fermentable


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Related to fermentable: fermentable fiber

fer·ment

 (fûr′mĕnt′)
n.
1.
a. An agent, such as an enzyme, bacterium, or fungus, that brings about fermentation.
b. Fermentation.
2.
a. A state of agitation or of turbulent change or development.
b. An agent that precipitates or is capable of precipitating such a state; a catalyst.
v. (fər-mĕnt′) fer·ment·ed, fer·ment·ing, fer·ments
v.intr.
1. To undergo fermentation: cabbage that has fermented.
2. To develop in a turbulent or agitated way; seethe: an idea that was fermenting in his mind for months.
v.tr.
1. To cause to undergo fermentation: Yeasts ferment sugars.
2. To produce by or as if by fermentation: ferment the wine in oak barrels; hostility that was fermented by envy.
3. To make turbulent; excite or agitate: a fiery speech that fermented the crowd.

[Middle English, from Old French, from Latin fermentum; see bhreu- in Indo-European roots.]

fer·ment′a·bil′i·ty n.
fer·ment′a·ble adj.
ThesaurusAntonymsRelated WordsSynonymsLegend:
Adj.1.fermentable - capable of being fermented
References in classic literature ?
Chadband has a pulpit habit of fixing some member of his congregation with his eye and fatly arguing his points with that particular person, who is understood to be expected to be moved to an occasional grunt, groan, gasp, or other audible expression of inward working, which expression of inward working, being echoed by some elderly lady in the next pew and so communicated like a game of forfeits through a circle of the more fermentable sinners present, serves the purpose of parliamentary cheering and gets Mr.
For example, a 2017 study by Georgia State University professor Andrew Gewirtz found that mice fed high-fat diets and no fermentable fiber gained weight and added visceral fat--the kind that sits at the midsection and can trigger a range of metabolic problems.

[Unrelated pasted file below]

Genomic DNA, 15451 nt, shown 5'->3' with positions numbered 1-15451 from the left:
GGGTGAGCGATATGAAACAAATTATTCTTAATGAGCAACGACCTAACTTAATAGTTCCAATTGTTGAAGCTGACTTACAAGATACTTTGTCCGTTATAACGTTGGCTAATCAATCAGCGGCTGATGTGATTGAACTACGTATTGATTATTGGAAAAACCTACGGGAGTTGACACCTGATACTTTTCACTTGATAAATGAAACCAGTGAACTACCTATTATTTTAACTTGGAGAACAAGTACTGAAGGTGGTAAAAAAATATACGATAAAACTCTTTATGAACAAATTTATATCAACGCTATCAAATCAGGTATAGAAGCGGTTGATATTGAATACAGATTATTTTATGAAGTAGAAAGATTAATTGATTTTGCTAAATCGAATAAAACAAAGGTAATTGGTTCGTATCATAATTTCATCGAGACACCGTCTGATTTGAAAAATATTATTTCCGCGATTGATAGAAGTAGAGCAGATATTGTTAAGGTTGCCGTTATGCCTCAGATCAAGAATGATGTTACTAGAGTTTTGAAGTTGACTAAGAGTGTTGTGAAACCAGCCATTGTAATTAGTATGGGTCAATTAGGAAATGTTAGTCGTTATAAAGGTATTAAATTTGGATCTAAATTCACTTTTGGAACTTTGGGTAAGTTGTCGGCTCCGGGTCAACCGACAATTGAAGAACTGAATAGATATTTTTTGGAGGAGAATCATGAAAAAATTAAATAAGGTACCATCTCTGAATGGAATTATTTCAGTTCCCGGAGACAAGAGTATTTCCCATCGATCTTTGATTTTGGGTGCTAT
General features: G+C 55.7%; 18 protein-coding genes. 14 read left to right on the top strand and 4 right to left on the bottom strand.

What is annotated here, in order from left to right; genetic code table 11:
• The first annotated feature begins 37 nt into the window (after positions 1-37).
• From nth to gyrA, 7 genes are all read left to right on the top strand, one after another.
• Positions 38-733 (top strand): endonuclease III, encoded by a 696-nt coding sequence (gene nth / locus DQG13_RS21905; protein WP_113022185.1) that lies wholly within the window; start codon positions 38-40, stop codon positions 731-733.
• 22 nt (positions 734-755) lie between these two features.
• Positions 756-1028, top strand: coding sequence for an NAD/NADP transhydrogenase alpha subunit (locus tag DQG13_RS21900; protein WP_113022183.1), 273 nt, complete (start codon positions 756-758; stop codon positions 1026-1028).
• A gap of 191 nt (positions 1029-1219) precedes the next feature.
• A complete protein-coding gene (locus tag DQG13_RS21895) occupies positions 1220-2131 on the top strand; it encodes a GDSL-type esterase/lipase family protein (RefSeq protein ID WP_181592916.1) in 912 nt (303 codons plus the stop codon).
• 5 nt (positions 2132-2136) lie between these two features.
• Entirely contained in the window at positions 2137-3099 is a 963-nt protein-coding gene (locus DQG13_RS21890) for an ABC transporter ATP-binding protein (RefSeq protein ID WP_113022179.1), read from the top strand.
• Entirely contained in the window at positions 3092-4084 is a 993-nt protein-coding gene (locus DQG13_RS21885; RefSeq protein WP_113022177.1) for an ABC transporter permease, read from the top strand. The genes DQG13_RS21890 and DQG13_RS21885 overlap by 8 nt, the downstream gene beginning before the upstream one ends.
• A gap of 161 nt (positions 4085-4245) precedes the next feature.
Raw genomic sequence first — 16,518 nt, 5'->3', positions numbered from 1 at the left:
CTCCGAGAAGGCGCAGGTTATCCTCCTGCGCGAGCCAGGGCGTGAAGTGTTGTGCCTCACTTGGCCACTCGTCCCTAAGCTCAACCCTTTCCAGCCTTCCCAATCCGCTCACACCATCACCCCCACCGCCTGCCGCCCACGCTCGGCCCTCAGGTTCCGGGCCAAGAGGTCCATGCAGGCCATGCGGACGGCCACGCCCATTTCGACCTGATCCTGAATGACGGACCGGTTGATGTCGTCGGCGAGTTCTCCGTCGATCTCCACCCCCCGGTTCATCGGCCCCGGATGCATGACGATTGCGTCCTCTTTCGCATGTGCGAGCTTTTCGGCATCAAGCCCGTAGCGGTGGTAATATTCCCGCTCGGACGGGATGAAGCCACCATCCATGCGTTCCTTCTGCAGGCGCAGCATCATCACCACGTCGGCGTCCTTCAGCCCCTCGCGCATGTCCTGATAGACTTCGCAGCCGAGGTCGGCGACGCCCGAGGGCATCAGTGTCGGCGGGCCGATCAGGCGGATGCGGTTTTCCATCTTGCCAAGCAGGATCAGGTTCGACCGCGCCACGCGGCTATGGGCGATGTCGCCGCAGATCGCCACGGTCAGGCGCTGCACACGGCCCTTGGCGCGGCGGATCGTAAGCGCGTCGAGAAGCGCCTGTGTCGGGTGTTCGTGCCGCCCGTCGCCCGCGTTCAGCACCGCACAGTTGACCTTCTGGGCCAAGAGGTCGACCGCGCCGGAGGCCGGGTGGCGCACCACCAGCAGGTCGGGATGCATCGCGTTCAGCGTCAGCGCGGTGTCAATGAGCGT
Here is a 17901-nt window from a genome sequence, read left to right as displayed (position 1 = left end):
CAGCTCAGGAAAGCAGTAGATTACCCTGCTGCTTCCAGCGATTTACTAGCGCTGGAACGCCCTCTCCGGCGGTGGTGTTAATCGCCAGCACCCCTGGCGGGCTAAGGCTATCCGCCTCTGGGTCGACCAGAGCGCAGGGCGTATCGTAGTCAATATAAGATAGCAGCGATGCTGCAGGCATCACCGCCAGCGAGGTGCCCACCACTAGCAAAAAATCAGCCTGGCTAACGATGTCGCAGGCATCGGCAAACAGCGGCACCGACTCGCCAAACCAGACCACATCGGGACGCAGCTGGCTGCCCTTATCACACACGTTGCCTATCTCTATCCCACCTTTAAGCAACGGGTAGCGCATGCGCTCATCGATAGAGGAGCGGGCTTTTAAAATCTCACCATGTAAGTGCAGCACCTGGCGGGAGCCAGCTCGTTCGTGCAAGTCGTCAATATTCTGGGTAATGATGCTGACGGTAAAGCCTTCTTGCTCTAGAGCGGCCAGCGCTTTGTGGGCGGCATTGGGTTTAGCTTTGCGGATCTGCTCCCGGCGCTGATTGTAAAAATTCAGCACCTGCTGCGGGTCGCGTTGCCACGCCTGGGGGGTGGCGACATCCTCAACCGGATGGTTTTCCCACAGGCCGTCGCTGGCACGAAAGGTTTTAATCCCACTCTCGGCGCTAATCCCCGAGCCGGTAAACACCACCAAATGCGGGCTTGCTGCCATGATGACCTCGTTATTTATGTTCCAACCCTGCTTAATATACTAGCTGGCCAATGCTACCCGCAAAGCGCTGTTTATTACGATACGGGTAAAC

Here's the kicker: The African diet is much higher in resistant starches and fermentable fibres than American and Australian diets.
The pretreated wastepapers were converted into fermentable sugars by enzymatic hydrolysis.
pretreated waste papers were converted into fermentable sugars by
Health news reported that the findings indicated that enriching the diet of mice with the fermentable fiber insulin prevented metabolic syndrome that is induced by a high-fat diet and they identified specifically how this occurs in the body.
This study found the fermentable fiber inulin restored gut health and protected mice against metabolic syndrome induced by a high-fat diet by restoring gut microbiota levels, increasing the production of intestinal epithelial cells and restoring expression of the protein interleukin-22 (IL-22), which prevented gut microbiota from invading epithelial cells.
Nevertheless, soybean straw, the residual part, has the potential to serve an inexpensive feedstock for the production of fermentable sugars, instead of food sources, such as corn, sugar cane, and other food stocks, for the production of bioethanol or other biorefinery products [1, 2].
In addition to the alcohol production efficiency, the fermentable sugars and non-fermentable sugars also analyzed for comparison.
Includes clear, straightforward instructions to get you started making anything fermentable, from bread to cheese to yogurt to kimchi to miso to injera to honey wine.
The term FODMAP is an acronym, derived from "Fermentable, Oligo-, Di-, Mono-saccharides And Polyols".
A low FODMAP (fermentable oligo-, di-, and monosaccharides and polyols) diet restricts foods high in certain carbohydrates that aren't absorbed well by the body, but quickly ferment, causing gas and excess liquid.